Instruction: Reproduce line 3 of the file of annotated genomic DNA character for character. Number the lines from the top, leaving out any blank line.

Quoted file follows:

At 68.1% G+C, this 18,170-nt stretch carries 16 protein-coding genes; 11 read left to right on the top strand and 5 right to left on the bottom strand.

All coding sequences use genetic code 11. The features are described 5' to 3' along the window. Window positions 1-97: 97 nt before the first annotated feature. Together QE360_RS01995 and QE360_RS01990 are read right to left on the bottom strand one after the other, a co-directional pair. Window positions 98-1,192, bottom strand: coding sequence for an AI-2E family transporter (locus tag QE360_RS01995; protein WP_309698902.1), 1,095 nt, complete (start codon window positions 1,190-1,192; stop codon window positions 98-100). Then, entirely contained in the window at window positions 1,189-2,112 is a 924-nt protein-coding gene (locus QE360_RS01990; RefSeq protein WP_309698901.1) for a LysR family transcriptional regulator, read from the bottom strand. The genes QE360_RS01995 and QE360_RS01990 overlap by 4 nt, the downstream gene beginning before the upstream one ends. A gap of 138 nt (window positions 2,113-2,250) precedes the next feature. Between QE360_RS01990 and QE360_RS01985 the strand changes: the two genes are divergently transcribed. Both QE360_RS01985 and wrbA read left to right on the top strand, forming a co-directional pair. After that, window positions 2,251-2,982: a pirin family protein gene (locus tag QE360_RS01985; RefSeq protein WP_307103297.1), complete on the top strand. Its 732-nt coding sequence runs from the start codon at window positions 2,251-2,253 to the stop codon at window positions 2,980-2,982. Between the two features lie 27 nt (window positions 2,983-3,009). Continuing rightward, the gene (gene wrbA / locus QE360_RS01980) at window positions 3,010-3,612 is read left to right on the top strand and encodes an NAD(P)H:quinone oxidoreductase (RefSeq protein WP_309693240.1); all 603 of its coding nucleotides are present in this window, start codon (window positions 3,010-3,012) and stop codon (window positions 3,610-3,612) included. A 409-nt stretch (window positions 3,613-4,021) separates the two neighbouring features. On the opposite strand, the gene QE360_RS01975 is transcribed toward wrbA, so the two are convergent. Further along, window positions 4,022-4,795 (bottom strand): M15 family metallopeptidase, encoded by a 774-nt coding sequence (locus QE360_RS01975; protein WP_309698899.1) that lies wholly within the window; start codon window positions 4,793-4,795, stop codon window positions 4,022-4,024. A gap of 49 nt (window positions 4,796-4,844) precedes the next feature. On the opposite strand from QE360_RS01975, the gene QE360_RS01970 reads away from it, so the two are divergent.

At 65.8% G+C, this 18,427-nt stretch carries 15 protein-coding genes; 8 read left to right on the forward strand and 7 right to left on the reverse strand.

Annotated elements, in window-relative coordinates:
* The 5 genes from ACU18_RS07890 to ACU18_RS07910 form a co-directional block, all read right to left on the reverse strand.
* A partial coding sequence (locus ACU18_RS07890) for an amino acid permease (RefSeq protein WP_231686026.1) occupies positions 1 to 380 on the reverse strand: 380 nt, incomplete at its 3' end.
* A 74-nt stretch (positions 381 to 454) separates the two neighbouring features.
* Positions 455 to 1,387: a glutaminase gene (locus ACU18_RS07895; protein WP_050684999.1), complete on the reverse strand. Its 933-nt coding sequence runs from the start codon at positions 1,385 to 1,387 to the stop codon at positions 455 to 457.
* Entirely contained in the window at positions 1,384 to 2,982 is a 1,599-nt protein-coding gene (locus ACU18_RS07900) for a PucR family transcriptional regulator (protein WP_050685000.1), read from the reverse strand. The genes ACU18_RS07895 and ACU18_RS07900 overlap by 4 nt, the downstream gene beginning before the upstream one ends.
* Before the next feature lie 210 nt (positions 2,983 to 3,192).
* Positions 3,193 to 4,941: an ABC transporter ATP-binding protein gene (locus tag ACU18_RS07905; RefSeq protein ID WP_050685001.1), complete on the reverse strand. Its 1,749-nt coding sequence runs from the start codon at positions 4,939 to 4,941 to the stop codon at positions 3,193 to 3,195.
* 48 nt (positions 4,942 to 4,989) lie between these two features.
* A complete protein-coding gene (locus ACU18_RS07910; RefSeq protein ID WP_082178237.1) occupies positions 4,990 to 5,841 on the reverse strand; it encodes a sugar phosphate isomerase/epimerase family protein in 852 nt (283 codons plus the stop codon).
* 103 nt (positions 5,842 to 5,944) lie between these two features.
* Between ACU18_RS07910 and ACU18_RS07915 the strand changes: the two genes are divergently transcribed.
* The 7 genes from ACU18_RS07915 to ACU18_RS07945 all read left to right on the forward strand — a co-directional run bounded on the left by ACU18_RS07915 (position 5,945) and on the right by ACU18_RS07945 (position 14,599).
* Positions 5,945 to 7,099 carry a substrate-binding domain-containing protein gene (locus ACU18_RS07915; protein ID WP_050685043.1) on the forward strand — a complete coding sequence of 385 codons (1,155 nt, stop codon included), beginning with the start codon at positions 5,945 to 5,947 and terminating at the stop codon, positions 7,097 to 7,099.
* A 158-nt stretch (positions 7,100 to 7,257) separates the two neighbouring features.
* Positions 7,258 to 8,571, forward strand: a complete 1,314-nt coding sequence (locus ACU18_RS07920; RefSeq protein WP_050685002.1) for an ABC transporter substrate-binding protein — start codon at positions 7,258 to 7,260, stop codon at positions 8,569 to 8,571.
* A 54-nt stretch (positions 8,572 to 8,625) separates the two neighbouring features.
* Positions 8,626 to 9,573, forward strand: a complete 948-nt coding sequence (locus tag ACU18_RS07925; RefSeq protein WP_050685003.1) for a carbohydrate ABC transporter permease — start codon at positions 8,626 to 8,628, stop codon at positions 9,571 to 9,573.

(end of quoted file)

At 65.8% G+C, this 18,427-nt stretch carries 15 protein-coding genes; 8 read left to right on the forward strand and 7 right to left on the reverse strand.